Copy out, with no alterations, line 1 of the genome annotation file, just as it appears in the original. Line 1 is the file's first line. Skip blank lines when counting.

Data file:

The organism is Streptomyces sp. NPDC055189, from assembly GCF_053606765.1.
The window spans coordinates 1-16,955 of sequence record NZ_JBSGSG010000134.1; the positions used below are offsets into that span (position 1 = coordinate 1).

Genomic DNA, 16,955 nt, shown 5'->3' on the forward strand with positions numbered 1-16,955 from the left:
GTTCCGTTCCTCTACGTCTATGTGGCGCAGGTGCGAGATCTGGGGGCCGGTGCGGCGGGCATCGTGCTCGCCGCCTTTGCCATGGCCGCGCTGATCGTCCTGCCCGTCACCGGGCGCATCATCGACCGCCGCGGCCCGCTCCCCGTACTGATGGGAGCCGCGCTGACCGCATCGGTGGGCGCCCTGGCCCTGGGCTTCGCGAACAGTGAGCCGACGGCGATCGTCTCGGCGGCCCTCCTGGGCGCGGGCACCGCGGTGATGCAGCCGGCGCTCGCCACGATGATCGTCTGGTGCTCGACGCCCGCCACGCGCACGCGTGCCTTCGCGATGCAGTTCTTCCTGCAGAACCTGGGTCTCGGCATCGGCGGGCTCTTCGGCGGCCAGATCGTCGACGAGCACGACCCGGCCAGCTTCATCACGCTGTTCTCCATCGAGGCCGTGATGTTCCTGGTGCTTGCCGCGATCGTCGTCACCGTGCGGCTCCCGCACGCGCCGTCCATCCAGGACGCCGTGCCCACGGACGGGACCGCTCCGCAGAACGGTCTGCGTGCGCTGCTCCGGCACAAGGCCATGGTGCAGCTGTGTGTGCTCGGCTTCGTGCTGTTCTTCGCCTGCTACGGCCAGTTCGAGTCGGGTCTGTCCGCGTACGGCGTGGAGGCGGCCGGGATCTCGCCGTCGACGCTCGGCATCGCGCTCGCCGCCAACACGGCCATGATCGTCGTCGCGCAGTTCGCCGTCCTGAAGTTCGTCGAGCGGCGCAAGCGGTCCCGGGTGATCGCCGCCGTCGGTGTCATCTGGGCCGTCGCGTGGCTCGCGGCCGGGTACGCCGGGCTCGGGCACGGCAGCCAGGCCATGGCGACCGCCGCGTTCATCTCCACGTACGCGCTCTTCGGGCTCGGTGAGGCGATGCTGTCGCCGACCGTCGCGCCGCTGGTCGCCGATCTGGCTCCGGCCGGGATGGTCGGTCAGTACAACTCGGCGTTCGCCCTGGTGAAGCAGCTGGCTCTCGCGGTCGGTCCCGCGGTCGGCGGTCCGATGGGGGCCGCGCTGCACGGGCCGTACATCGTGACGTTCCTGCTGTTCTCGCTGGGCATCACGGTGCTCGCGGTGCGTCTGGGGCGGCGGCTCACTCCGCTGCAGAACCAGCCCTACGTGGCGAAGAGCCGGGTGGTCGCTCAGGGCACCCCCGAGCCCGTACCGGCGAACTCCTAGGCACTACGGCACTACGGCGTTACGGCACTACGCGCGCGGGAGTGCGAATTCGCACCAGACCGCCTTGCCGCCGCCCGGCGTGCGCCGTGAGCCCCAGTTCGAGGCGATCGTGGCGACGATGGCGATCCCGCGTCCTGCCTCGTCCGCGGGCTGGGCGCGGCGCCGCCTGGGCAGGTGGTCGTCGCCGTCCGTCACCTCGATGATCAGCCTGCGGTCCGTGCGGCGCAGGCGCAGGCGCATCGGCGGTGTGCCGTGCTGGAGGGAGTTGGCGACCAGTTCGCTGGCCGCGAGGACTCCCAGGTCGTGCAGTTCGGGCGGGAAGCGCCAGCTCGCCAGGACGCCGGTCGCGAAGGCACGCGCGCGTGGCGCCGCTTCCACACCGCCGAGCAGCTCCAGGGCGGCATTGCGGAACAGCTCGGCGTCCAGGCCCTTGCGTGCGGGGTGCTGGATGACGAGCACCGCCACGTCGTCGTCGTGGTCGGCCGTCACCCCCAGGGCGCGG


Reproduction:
The organism is Streptomyces sp. NPDC055189, from assembly GCF_053606765.1.